As part of your surrogacy journey, you may be thinking about whether or not you should undergo embryo testing. There are several different forms of genetic testing that you may be considering, and each test serves a different and unique purpose.
Testing can take place before pregnancy and during pregnancy. One of the most common and simplest tests you can get is a carrier screening. This is to determine if you carry a genetic condition, like cystic fibrosis. Preimplantation genetic testing (PGT) is another type of genetic testing that occurs before embryo transfer. There are three types of PGT tests, which are PGT-A (aneuploidy), PGT-SR (structural rearrangement), and PGT-M (monogenic disease).
- PGT-A tests embryos for aneuploidy (i.e., missing/extra chromosomes).
- PGT-SR tests embryos for known changes in a person’s chromosomes (i.e., a chromosome flipping itself).
- PGT-M tests embryos for “single-gene disorders” that are passed down from one parent to another, such as hemophilia or fragile X syndrome.
With that being said, if the embryo has already transferred and the surrogate is pregnant, then there are other forms of genetic testing that you can consider. These tests are performed on the surrogate on the embryo, and they can be done in a few different ways. The main difference between these tests and preimplantation genetic testing, however, is that they are all performed when the surrogate has already successfully become pregnant.
These tests are performed during the early stages of pregnancy, so it’s important to consider whether or not you, as the intended parents, wish to pursue this type of testing early on in your surrogacy journey. It is important to emphasize that surrogacy itself is not something that will increase the chances of chromosomal abnormalities, nor does the age of the surrogate matter (unless the surrogate is the egg donor). However, if you (or your egg donor, if you used one) are over the age of 35, it may be a good idea to consider embryo testing. This is because your age if you are a female or the egg donor’s age increases the risk of certain genetic mutations, mainly Trisomy 21, which is the chromosomal abnormality that causes Down syndrome.
You may have many different reasons for wanting to get embryo testing. Maybe it is simply for peace of mind, or maybe it is because you are older or are a carrier for another genetic condition, like hemophilia or cystic fibrosis. Undergoing embryo testing is also a great way to prepare, both practically and emotionally, for any abnormalities that may impact your child’s life.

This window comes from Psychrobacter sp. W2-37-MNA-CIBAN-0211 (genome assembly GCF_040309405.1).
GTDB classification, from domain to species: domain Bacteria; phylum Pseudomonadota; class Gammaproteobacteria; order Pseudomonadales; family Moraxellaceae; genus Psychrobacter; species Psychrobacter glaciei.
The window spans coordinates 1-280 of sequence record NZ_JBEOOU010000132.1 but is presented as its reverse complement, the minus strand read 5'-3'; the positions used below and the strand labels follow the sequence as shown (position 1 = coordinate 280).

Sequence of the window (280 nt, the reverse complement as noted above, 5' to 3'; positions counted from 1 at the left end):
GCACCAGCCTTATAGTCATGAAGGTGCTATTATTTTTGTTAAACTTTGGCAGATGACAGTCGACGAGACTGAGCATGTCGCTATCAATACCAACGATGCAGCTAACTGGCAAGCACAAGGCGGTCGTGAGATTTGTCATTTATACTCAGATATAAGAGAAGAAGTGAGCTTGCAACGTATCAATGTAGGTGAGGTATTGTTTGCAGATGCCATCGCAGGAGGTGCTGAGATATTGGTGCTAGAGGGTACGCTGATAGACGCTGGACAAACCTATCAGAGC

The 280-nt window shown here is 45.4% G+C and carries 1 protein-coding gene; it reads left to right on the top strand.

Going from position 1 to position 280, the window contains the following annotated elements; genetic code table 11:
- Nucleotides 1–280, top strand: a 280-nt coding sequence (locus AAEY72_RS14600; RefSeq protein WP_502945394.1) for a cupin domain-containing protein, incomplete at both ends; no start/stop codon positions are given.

Here are some of the different types of embryo testing:
Invasive Diagnostic Tests
These types of tests are different from screenings because they are 100% accurate. They are also considered “invasive” because they require a procedure where a needle is inserted into the uterus to obtain samples from the fetus, which very rarely can result in pregnancy loss. And by rare, we mean rare – the chance is only between 0.2 to 0.3%. However, that small percentage is still a risk, and your decision is completely valid as to whether or not you wish to move forward with it.
Invasive diagnostic tests may include:
- Chorionic villus sampling
Chromosomal Abnormality Screenings
On the other hand, chromosomal abnormality screenings do not require any risk. They may be performed as blood tests, ultrasounds, or cell-free DNA tests. Even though these screenings come with no risk, they are not 100% accurate. Blood tests, for instance, can detect up to 91% of cases of Trisomy 21 in fetuses, and there is roughly a 5% chance that the test will indicate a false positive, meaning a family is told that their baby will have Down syndrome, even though it is completely healthy.
Chromosomal abnormality screenings may include:
- Blood test
- Ultrasound to detect physical markers of genetic abnormalities (i.e., nuchal thickening, shortened femur, etc. for Trisomy 21)
- Cell-free DNA tests
With that in mind, here are some things you may want to consider when deciding whether or not embryonic testing is right for you:
- Am I or is my egg donor over the age of 35?
- Will I feel better knowing the chances of my child living a normal life?
- Am I prepared to handle finding out that my child may have a genetic abnormality?
- Can I afford the cost of embryo testing?
- Will embryo testing help give me better peace of mind?
Whether or not you would like to pursue embryo testing as part of your surrogacy journey is entirely up to you. It’s important to consider the risk factors of each procedure, as well as the chances that your child will have a chromosomal abnormality. For many, embryo testing gives parents greater peace of mind. Plus, as an added bonus, you can also find out the sex of your baby earlier!